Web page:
The Cambridge crew which met Harvard in a race on the River Thames on 8 September, 1906. Standing, from the left: A.B. Close-Brooks, H.G. Baynes, and H. Shimwell (substitute); seated: M. Donaldson, B.C. Johnstone, F.J. Escombe (coach), H.M. Goldsmith, D.C.R. Stuart, and G.H.F. Benham; seated in front: B.G.A. Scott and R.V. Powell.
The first international rowing competition between an English and American university was in 1869, when Harvard travelled to meet Oxford in a coxed four race on the championship course on the River Thames in London. The Atlantic cable had just opened so the American newspapers quickly received the reports about the crews training and, on the 27th of August, the race report. Rowing historian Bill Miller has written an article about the race, “The Great International Boat Race”.
It would take another 37 years before another international race between an American and an English university would take place.
On 2 May, HTBS’s Tim Koch reported on the mishap he had found on Wikipedia about the English oarsman Eric Powell, who was a Cambridge Blue in 1906, 1907, and 1908. The first year Eric rowed for Cambridge, his two-year older brother, Ronald Powell (seen on the right), was also in the boat. Ronald had rowed in two previous light blue crews, in the winning 1904 crew and the losing 1905 crew. In 1906, the Cambridge boat was victorious again.
On 28 June that year Harvard won against Yale in a downstream race on Thames River in New London. Harvard was eager to match oarpower with the winner of the Oxford-Cambridge race, so without further delay, a ‘cable’ was sent to Francis Lee Higginson, an Harvard man, who had taken up an English summer house close to Bourne End, the residence of the famous English coach Rudy Lehmann. Higginson and Lehmann knew each other well, as Higginson had rowed for Harvard in 1898 when Lehmann was over in America, coaching the Harvard crew. On 15 July, 1906, Higginson looked up Lehmann to show him the message in which Harvard was challenging Cambridge for a match on the Thames in London. The Harvard crew stood ready to leave America as soon as the challenge had been accepted by Cambridge.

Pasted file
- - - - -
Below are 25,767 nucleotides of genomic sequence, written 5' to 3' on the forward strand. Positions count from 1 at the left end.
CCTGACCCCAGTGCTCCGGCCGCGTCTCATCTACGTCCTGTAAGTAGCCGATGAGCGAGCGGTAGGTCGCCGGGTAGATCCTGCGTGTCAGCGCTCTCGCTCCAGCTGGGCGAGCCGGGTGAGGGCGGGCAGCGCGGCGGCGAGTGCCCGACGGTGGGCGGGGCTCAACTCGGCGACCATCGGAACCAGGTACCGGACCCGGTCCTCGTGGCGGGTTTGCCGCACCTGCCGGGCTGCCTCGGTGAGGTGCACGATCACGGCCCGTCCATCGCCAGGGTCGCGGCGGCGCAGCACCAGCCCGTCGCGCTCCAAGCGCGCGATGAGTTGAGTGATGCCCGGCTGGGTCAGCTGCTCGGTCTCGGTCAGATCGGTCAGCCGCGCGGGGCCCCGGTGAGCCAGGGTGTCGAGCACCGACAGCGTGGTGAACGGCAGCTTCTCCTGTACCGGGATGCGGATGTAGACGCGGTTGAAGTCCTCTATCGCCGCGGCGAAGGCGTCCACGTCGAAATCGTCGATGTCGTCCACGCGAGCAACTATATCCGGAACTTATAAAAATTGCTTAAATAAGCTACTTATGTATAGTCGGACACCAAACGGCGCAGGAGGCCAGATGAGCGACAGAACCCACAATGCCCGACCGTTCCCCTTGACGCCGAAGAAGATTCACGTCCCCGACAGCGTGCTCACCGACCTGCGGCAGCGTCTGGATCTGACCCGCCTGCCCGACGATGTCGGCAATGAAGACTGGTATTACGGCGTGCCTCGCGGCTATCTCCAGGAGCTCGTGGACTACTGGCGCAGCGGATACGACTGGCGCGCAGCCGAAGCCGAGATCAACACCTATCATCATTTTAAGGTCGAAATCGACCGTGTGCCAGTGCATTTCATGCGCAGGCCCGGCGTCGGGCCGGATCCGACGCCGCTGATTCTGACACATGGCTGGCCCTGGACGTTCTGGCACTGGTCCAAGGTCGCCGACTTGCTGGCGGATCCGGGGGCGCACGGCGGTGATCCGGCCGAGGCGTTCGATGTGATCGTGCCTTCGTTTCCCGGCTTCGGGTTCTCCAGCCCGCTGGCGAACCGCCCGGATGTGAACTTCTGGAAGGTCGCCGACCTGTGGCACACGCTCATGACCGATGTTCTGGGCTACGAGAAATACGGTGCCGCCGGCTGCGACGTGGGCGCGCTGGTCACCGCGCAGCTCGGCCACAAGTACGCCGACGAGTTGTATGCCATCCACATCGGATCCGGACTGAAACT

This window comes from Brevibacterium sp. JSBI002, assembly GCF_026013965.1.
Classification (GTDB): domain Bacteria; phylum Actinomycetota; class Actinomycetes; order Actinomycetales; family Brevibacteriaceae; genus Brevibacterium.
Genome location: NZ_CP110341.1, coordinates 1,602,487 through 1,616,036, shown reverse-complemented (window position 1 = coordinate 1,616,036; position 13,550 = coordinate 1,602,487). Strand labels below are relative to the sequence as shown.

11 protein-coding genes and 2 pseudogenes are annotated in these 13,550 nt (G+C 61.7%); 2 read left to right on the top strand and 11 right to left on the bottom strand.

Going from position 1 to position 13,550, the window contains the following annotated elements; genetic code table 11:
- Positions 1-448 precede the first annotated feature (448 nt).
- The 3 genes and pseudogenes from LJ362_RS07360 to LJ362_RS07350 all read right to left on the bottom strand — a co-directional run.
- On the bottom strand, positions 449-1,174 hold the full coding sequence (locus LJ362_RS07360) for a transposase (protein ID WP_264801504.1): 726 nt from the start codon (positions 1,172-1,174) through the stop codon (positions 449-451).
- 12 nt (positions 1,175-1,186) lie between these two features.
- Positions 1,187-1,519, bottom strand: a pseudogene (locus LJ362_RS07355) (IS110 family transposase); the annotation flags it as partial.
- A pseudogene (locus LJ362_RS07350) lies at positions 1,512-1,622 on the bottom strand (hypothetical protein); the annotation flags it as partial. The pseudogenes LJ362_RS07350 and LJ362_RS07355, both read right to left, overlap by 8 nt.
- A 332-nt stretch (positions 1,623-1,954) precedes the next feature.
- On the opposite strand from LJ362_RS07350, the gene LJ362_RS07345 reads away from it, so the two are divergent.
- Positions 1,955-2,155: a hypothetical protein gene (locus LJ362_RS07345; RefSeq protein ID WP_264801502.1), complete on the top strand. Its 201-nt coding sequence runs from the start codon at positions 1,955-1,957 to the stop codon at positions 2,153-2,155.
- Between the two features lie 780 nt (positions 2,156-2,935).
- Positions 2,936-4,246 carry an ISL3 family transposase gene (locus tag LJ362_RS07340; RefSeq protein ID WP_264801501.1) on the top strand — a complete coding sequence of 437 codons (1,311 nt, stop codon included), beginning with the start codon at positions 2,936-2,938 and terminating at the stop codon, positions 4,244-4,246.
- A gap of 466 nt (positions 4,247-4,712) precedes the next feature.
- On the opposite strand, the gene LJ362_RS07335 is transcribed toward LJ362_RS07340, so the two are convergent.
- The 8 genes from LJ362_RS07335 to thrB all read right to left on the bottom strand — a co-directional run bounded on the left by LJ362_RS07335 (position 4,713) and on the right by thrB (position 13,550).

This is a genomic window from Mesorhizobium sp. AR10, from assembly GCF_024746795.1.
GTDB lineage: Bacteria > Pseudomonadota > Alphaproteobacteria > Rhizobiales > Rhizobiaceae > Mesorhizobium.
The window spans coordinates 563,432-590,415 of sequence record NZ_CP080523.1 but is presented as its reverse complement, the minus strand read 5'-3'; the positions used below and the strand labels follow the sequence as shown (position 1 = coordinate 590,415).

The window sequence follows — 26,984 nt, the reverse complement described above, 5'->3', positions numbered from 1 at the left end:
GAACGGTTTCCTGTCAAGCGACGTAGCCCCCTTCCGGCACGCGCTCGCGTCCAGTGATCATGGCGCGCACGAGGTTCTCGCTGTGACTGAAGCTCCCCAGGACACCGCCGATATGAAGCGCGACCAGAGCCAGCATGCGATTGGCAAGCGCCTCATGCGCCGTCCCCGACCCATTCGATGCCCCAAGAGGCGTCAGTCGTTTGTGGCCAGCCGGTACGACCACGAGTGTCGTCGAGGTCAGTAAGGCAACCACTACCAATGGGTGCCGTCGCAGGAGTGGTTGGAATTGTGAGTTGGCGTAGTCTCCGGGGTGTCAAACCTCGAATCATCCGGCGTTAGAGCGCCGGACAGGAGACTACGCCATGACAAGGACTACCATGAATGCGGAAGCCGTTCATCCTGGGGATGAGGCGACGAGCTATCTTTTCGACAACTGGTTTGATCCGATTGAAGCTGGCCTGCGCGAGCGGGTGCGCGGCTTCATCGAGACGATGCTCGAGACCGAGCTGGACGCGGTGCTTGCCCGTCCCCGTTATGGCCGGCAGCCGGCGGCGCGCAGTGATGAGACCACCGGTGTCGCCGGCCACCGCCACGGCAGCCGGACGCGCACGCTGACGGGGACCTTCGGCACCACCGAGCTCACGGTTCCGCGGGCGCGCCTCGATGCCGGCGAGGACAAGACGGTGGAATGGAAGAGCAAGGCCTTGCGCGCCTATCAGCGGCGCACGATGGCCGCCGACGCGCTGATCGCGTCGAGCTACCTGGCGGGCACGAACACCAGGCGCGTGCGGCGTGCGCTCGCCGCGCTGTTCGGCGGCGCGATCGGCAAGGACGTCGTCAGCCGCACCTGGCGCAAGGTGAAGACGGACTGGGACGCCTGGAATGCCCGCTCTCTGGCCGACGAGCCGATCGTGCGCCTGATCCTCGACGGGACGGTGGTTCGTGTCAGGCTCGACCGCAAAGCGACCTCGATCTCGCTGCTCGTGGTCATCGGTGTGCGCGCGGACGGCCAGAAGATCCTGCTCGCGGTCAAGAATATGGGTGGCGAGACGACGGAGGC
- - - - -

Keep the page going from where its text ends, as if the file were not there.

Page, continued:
In his book The Complete Oarsman (1908), Rudy Lehmann writes that he hesitated as he was not sure that a representative Cambridge crew could be brought together as the crew has scattered all over after Henley. After consulting with Raymond Etherington-Smith and Claude Goldie, Lehmann decided to approach old Cambridge men to raise funds for several weeks of training. The subscription list eventually showed a total of £356 15s. Lehmann and Henry Goldsmith, the Cambridge Boat Club president, also sent letters and telegrams to get the Cambridge crew together. At a meeting in London, a date was set for the race, 8 September, and as soon as a representative crew was pulled together H.M. Goldsmith, selected the coaches. His choices fell on Francis Escombe and Stanley Muttlebury.
While Ronald Powell was able to train and row in the Cambridge boat, his brother Eric was, as C.M. Pitman writes in his The Record of the University Boat race 1829-1909 (1909) “unable to return from the Continent”. In total, the Englishmen took in two substitutes in their boat, so when it was time for their first practice outing on 6 August at Bourne End, the Cambridge crew looked like this:
A.B. Close-Brooks, bow
J.H.F. Benham, 2-seat
H.M. Goldsmith, 3-seat
M. Donalson, 4-seat
H.G. Baynes, 5-seat
R.V. Powell, 6-seat
B.C. Johnston, 7-seat
D.C.R. Stuart, stroke
B.G.A. Scott, cox
The Americans arrived in England on 4 August, and two days later, they were also practicing at Bourne End. The Harvard crew looked like this:
R.M. Tappen, bow
S.W. Fish, 2-seat
R.W. Flint, 3-seat
C. Morgan, 4-seat
J. Richardson, 5-seat
R.L. Bacon, 6-seat
D.A. Newhall, 7-seat
O.D. Filley, stroke
M.B. Blagden, cox
Pitman reports that due to illness, the Harvard crew had to make several changes during their training. Regarding their boat and style, he writes, “They row in a centre-seated boat, and used swivel rowlocks and very long slides. Their general style was very much like that of other American crews which have visited this country, a style which appears to the English critic to result in an almost complete sacrifice of swing to leg work.”
“Cambridge v. Harvard 1906” continues tomorrow!